The rules regulating who must be notified and what the notice must say are situation-specific and detailed, and should be carefully followed.

Step Twelve: Make the Announcement

By whom, when, and how employees being laid off are told of their status should be carefully planned and orchestrated. Each employee should receive a “severance kit” containing some or all of the following:

  1. A memorandum confirming the effective date of termination;
  2. An ERISA Severance Plan and Summary Plan Description (or, a description of the severance package) with the appropriate release form;
  3. COBRA election forms;
  4. Information about rolling over 401(k) plan assets and exercising stock options;
  5. Outplacement services information if such services are being provided; and
  6. A reminder of any no-solicitation or non-compete obligations.

It is equally important that plans be made for advising employees being retained of their status. While false assurance should never be made, supervisors should be prepared to respond appropriately to the uncertainty and guilt of retained employees.

Following these 12 steps will not guarantee that all will be well, but doing so will go a long way toward making the company’s position stronger and more secure in all the ways employment lawyers can measure.[fn6]


1: The importance of this last point is reflected in Godwin v. Hunt Wesson, Inc. (9th Cir. 1998) 150 F.3d 1217. In finding that the plaintiff had presented a triable claim of discrimination, the Ninth Circuit focused on evidence that the employer’s proffered reasons for the decisions at issue were not consistent. As the Court explained, “[a]lthough the employer’s declarations and depositions indicate that ‘creativity’ was the most important criterion for selecting the male Wesson marketing manager, the criterion of ‘creativity’ does not appear in the contemporaneous memorandum prepared at the time of the selection. Although ‘shifting explanations are acceptable when viewed in the context of other surrounding events . . . such weighing of evidence is for a jury, not a judge.’ (Citation omitted).”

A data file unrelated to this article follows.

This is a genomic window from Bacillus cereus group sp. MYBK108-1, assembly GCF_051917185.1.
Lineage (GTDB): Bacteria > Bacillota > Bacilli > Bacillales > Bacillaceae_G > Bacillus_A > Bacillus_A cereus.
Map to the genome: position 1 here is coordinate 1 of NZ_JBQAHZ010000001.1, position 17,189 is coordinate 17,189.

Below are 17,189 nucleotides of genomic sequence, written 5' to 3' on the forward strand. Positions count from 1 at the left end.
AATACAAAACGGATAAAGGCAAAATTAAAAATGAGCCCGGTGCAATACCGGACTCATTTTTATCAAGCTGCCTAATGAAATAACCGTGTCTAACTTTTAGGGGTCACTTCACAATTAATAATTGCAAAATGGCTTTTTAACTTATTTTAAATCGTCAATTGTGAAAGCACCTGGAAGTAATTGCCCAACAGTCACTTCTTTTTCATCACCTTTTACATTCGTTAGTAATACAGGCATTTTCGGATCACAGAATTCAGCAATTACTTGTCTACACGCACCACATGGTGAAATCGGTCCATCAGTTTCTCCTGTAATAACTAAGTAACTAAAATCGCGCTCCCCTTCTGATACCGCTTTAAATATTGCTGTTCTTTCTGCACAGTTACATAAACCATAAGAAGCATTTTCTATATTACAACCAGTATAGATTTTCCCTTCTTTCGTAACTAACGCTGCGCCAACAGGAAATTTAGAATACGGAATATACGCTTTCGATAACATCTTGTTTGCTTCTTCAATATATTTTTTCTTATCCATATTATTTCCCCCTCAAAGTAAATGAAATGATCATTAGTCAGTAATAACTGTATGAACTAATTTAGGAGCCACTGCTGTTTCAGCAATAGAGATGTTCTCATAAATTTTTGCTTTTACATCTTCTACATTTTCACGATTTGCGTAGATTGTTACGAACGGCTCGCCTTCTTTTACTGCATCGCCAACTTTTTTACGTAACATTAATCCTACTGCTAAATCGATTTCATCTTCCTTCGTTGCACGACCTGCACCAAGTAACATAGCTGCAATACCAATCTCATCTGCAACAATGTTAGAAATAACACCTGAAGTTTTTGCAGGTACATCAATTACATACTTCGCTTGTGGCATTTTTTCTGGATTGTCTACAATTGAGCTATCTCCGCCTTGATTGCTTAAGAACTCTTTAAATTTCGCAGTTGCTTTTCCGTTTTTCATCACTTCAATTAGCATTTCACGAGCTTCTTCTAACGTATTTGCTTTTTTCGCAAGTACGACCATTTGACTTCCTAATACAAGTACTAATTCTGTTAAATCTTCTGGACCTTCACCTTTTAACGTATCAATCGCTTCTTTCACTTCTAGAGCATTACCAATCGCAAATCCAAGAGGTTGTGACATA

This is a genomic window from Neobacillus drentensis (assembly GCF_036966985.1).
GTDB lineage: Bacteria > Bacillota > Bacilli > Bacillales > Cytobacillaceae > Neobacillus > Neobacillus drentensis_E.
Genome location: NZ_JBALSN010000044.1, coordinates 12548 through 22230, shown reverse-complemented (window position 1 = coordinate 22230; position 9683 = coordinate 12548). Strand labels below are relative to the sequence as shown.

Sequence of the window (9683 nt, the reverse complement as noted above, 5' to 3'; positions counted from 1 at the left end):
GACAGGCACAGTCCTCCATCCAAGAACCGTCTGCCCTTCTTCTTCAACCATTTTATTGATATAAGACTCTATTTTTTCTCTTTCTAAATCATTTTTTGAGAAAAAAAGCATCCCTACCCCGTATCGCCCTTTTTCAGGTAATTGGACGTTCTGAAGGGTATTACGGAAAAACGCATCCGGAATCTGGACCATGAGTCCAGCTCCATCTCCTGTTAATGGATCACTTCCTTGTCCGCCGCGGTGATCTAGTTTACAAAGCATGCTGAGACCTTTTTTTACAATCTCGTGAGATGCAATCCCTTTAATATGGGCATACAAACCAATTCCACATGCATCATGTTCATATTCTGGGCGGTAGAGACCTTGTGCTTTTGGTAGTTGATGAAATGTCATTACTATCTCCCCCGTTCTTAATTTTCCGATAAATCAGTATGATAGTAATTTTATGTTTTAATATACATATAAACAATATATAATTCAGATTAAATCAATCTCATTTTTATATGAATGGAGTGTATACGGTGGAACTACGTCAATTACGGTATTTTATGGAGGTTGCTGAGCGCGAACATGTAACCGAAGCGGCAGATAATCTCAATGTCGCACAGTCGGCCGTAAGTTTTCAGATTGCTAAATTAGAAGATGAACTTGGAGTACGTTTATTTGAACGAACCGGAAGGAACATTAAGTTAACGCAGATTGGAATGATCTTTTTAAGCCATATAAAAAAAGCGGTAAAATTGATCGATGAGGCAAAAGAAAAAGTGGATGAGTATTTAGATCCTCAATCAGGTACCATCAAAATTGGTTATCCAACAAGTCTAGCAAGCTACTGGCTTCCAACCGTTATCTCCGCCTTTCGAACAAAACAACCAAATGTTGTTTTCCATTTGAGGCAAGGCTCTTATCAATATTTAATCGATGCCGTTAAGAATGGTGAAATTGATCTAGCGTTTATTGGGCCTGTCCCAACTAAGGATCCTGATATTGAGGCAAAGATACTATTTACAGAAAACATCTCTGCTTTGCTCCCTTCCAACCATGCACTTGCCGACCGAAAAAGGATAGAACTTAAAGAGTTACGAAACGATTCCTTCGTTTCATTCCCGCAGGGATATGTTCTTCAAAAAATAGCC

2 : In Moulds v. Wal-Mart Stores (11th Cir. 1991) 935 F.2d 252, evidence that the employer’s management committee, which included a black woman, unanimously approved an employment decision was determined to be sufficient to rebut an inference of discrimination.

3: For example, in Madden v. Independence Bank (C.D. Cal. 1991) 771 F.Supp. 1514, 1518, the court denied defendant’s motion for summary judgment on an age discrimination claim, pointing to evidence that “. . . while ‘eliminating’ plaintiffs’ positions, the Bank continued to hire new employees” and that “. . . the Bank did not institute a hiring freeze, which would be consistent with any plan to reduce staff.”

4: For example, in Wado v. Xerox Corporation (W.D.N.Y. 1998) 991 F.Supp. 174, 182, the court found persuasive the following measures taken by the company in implementing the RIF: “. . . Xerox put in place a number of safeguards to ensure that the RIF was carried out fairly and without disparately affecting any protected categories of employees. Xerox states that senior managers would review employees’ contribution assessments for consistency and fairness, and that Xerox’s legal department also conducted analyses of the termination recommendations to make sure that they would not have a discriminatory effect.”

5: Generally, the threshold is 50 employees if that number translates to 33% of the workforce, or 500 employees, at a “single site” of employment within a 90-day period under federal WARN, but it may be lower under state WARN laws. In California, for example, a layoff of 50 employees requires a 60-day notice if the employer has 75 or more employees, regardless of percentage or location.

6: See also our March 2001 Employment Law Commentary at, “RIFs Redux: A Short Primer on Employment Laws Relating to Workplace Reductions.”

Judith Droz Keyes is a partner in our San Francisco office and can be reached at (415) 268-6638 or [email protected]. Judy acknowledges the significant contribution of Chris Lyon and David Murphy in our Palo Alto office in the preparation of this Commentary.